ANDIAB2 2010: Quality Assurance of Patient Practices and Diabetes Centre Care

Self Assessment of Health Status Form, Diabetes Distress Data Questionnaire

Page last updated: 16 May 2012

Self Assessment of Health Status

[1] Listed below are 2 potential problem areas that people with diabetes may experience. Consider the degree to which each of the 2 items may have distressed or bothered you DURING THE PAST MONTH and circle the appropriate number.

Please note that we are asking you to indicate the degree to which each item may be bothering you in your life, NOT whether the item is merely true for you. If you feel that a particular item is not a bother or a problem for you, you would circle "1". If it is very bothersome to you, you might circle "6".
Not a Problem
A Slight Problem
A Moderate Problem
Somewhat Serious Problem
A Serious Problem
A Very Serious Problem
1. Feeling overwhelmed by the demands of living with diabetes.
1
2
3
4
5
6
2. Feeling that I am often failing with my diabetes routine.
1
2
3
4
5
6
[2] We would like you to indicate on this scale, how good or bad your own health state is today, in your opinion. Please do this by drawing a line from the box on the right, to whichever point on the scale indicates how good or bad your health state is today.
This scale states how good or bad your own health state is, from 0 being 'Worst imaginable health state' and 100 being 'Best imaginable health state'

Name _________________________________________________________

Date __________________________________

DDS

DIRECTIONS: Living with diabetes can sometimes be tough. There may be many problems and hassles concerning diabetes and they can vary greatly in severity. Problems may range from minor hassles to major life difficulties. Listed below are 17 potential problem areas that people with diabetes may experience. Consider the degree to which each of the 17 items may have distressed or bothered you
DURING THE PAST MONTH and circle the appropriate number.

Please note that we are asking you to indicate the degree to which each item may be bothering you in your life, NOT whether the item is merely true for you. If you feel that a particular item is not a bother or a problem for you, you would circle "1". If it is very bothersome to you, you might circle "6".


Not a Problem
A Slight Problem
A Moderate problem
Somewhat Serious Problem
A Serious Problem
A Very Serious Problem
1. Feeling that my doctor doesn't
know enough about diabetes and
diabetes care.
1
2
3
4
5
6
2. Feeling that diabetes is taking
up too much of my mental and
physical energy every day.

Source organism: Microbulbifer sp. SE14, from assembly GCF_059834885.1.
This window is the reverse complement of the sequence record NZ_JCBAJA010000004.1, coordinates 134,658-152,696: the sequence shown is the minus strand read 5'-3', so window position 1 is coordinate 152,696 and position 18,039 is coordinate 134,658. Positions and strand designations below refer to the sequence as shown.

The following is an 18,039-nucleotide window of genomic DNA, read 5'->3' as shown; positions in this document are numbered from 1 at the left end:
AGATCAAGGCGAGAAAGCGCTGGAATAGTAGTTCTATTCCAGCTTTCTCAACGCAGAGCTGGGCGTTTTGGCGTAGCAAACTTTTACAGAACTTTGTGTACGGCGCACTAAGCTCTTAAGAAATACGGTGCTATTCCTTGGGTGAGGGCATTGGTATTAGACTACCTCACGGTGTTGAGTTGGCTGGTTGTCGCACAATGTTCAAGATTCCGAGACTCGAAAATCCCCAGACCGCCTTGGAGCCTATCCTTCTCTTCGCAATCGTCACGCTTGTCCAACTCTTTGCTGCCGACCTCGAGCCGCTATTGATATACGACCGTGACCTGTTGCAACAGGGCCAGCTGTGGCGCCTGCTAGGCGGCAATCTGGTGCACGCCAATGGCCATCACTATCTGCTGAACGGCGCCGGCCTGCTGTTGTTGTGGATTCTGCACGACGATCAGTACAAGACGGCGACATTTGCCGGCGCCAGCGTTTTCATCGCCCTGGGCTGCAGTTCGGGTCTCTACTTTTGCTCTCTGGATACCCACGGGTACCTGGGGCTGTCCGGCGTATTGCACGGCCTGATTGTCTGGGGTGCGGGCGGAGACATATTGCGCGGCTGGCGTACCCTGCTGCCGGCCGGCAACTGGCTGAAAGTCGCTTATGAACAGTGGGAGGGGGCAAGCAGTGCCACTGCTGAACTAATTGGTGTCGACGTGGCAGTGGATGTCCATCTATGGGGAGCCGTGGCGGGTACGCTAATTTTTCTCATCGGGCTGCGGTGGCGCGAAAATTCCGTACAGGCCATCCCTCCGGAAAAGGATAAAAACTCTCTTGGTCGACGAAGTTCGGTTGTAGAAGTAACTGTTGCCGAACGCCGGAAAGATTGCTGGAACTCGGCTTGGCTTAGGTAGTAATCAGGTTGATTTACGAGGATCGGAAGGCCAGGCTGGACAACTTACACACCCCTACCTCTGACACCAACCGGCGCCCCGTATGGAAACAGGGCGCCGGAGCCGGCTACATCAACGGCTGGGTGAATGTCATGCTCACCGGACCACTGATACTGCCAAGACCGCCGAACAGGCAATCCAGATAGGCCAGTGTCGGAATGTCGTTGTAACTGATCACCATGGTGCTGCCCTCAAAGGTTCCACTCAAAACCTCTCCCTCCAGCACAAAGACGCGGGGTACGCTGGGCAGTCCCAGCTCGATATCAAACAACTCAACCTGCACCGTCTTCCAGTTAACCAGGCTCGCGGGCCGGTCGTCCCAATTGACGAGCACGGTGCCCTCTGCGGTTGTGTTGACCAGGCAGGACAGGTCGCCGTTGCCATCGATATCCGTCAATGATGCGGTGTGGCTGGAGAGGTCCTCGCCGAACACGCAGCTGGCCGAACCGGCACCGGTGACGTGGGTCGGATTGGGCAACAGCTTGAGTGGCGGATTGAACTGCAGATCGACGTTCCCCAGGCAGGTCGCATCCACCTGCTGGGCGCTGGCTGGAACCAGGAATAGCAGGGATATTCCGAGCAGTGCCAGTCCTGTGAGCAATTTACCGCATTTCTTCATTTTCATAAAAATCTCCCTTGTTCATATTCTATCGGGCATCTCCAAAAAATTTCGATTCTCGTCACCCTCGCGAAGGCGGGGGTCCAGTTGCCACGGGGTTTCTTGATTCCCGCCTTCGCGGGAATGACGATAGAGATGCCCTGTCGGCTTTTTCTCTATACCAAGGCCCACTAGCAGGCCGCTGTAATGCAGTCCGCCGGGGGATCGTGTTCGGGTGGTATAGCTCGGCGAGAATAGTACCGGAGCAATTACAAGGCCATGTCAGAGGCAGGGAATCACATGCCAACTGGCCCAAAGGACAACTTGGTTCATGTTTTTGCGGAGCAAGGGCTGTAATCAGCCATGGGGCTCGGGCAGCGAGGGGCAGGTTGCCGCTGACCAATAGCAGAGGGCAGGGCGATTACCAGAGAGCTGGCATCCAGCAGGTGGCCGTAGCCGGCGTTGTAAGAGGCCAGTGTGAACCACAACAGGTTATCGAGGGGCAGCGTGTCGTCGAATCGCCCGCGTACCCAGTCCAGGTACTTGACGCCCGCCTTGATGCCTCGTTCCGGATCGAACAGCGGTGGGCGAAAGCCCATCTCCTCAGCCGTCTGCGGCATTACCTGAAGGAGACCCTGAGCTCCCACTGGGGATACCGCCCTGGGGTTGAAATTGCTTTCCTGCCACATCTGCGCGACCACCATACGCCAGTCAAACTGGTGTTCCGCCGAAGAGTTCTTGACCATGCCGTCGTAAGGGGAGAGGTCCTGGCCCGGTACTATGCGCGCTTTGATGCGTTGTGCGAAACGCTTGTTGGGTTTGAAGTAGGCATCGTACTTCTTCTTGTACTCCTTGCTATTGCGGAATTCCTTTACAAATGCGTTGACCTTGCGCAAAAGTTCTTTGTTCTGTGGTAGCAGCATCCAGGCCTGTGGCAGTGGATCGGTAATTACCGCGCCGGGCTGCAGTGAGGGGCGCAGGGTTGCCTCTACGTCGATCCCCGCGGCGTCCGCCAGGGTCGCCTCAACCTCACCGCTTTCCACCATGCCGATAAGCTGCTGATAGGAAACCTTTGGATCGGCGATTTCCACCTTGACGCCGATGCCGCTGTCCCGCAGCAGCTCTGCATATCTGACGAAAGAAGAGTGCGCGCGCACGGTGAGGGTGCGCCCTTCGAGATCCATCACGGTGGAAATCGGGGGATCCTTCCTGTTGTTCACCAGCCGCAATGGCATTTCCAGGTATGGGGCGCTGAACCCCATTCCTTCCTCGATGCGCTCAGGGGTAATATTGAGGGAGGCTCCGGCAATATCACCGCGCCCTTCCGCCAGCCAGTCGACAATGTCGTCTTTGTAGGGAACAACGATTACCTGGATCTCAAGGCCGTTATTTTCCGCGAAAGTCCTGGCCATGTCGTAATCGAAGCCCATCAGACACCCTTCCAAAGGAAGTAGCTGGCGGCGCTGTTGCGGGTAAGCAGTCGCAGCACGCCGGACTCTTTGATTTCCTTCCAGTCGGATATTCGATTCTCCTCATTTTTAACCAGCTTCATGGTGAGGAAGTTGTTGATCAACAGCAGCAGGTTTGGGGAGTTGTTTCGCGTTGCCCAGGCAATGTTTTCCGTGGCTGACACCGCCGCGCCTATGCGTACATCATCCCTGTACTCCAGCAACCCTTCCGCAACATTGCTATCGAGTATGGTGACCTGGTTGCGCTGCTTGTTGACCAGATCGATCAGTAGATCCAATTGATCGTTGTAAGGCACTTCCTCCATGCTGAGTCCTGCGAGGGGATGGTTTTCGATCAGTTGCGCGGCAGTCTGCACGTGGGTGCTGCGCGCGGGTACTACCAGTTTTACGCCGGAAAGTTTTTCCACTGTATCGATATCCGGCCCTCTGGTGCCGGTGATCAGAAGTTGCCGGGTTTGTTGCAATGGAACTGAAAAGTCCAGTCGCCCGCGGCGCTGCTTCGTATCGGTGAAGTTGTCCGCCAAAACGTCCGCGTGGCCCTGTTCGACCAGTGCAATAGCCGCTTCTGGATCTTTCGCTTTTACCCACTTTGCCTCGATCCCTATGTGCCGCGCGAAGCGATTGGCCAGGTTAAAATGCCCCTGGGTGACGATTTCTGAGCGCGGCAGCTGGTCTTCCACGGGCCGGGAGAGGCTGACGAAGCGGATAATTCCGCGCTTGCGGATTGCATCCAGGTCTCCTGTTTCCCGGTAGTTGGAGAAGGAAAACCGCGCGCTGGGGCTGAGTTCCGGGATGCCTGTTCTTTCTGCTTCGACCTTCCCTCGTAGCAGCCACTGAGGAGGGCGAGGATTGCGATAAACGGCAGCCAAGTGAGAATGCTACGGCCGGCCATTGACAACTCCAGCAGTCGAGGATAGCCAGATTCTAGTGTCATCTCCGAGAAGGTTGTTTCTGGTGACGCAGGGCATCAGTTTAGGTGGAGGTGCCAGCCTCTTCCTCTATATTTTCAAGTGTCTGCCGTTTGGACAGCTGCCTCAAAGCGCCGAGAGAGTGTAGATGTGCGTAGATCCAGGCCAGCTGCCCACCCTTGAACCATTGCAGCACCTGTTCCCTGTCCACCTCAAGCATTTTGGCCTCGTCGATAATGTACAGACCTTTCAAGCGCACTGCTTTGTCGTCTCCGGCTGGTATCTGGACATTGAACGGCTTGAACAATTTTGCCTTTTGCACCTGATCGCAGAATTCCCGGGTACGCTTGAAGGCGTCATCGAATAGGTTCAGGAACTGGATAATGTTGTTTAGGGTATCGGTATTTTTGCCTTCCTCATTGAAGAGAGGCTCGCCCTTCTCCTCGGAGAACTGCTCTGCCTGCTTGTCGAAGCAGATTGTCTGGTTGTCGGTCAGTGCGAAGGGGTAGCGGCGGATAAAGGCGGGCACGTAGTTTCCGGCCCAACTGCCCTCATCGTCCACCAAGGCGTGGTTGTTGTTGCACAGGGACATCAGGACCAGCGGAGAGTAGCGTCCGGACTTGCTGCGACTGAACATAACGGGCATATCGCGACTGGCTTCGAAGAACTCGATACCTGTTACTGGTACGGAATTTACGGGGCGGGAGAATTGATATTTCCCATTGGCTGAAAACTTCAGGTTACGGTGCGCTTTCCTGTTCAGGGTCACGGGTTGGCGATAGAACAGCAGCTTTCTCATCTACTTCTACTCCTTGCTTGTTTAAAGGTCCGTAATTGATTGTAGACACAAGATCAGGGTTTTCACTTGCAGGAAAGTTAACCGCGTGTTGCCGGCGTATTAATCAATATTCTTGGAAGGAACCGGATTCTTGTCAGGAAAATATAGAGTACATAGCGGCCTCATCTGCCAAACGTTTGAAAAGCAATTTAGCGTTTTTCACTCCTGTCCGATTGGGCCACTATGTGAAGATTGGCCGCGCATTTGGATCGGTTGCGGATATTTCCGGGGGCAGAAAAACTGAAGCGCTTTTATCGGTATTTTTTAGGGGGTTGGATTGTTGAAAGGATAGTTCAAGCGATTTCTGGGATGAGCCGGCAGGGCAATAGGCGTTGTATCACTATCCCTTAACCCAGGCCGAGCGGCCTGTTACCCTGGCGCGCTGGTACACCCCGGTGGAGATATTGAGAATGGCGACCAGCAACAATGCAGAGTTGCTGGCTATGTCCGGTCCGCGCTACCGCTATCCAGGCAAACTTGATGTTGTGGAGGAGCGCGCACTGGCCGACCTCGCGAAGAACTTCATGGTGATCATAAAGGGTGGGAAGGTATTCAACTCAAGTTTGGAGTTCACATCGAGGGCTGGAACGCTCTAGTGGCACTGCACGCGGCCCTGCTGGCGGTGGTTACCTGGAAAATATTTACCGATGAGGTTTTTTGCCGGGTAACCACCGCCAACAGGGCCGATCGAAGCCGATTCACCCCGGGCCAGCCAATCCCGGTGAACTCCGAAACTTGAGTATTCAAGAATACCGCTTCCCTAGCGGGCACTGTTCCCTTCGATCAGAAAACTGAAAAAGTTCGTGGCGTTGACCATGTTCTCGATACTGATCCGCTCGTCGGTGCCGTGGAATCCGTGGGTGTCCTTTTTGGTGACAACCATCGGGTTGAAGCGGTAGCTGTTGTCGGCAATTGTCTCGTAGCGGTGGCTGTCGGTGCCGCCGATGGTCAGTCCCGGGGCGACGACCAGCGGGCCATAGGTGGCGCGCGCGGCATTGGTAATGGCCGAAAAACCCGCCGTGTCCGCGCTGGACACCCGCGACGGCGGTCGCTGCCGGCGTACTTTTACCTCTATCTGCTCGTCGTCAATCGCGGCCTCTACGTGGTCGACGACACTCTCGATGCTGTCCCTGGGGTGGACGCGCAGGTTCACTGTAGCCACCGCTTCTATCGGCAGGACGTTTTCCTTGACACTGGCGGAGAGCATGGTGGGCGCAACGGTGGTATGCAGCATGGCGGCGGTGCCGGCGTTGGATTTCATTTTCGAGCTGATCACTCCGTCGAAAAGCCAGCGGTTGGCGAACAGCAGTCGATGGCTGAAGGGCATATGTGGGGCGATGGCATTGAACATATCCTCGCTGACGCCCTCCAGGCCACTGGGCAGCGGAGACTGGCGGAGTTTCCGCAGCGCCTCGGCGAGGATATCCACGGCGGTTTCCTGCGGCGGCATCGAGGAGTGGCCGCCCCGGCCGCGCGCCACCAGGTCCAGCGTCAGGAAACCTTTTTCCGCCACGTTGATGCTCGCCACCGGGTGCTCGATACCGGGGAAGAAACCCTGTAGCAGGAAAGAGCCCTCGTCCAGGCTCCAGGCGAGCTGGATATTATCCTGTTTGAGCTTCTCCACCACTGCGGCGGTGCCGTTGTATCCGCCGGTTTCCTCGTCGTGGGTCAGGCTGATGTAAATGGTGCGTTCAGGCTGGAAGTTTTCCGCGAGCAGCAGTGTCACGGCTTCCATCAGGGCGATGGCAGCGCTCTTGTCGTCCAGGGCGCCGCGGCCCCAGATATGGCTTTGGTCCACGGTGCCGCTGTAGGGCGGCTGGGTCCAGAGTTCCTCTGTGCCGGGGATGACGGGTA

1
2
3
4
5
6
3. Not feeling confident in my
day-to-day ability to manage
diabetes.
1
2
3
4
5
6
4. Feeling angry, scared and/or
depressed when I think about
living with diabetes.
1
2
3
4
5
6
5. Feeling that my doctor doesn't
give me clear enough directions on
how to manage my diabetes.
1
2
3
4
5
6
6. Feeling that I am not testing my
blood sugars frequently enough.
1
2
3
4
5
6
7. Feeling that I will end up with
serious long-term complications,
no matter what I do.
1
2
3
4
5
6
8. Feeling that I am often failing
with my diabetes routine.
1
2
3
4
5
6
9. Feeling that friends or family
are not supportive enough of
self-care efforts (e.g. planning
activities that conflict with my
schedule, encouraging me to
eat the "wrong" foods).
1
2
3
4
5
6
10. Feeling that diabetes controls
my life.
1
2
3
4
5
6
11. Feeling that my doctor doesn't
take my concerns seriously
enough.
1
2
3
4
5
6
12. Feeling that I am not sticking
closely enough to a good meal
plan.
1
2
3
4
5
6
13. Feeling that friends or family
don't appreciate how difficult
living with diabetes can be.
1
2
3
4
5
6
14. Feeling overwhelmed by the
demands of living with diabetes.
1
2
3
4
5
6
15. Feeling that I don't have a
doctor who I can see regularly
enough about my diabetes.
1
2
3
4
5
6
16. Not feeling motivated to keep
up my diabetes self management.
1
2
3
4
5
6
17. Feeling that friends or family
don't give me the emotional
support that I would like.
1
2
3
4
5
6

DDS17 SCORING SHEET

INSTRUCTIONS FOR SCORING:

The DDS17 yields a total diabetes distress scale score plus 4 sub scale scores, each addressing a different kind of distress. To score, simply sum the patient’s responses to the appropriate items and divide by the number of items in that scale. The letter in the far right margin corresponds to that item’s subscale as listed below. We consider a mean item score of 3 or higher (moderate distress) as a level of distress worthy of clinical attention. Place a check on the line to the far right if the mean item score is ≥ 3 to highlight an above-range value.

We also suggest reviewing the patient’s responses across all items, regardless of mean item scores. It may be helpful to inquire further or to begin a conversation about any single item scored 3 or higher.

Total DDS Score:

a. Sum of 17 item scores.
b. Divide by:
c. Mean item score:

______________
______17______
______________ ≥ 3 ____

A. Emotional Burden:

a. Sum of 5 items (2, 4, 7, 10, 14)
b. Divide by:
c. Mean item score:

_______________
_______5_______
_______________ ≥ 3 ____

B. Physician Distress:

a. Sum of 4 items (1, 5, 11, 15)
b. Divide by:
c. Mean item score:

______________
_______4______
______________ ≥ 3 ____

C. Regimen Distress:

a. Sum of 5 items (6, 8, 3, 12, 16)
b. Divide by:
c. Mean item score:

______________
_______5______
______________ ≥ 3 ____

D. Interpersonal Distress:

a. Sum of 3 items (9, 13, 17)
b. Divide by:
c. Mean item score:

______________
_______3______
______________ ≥ 3 ____

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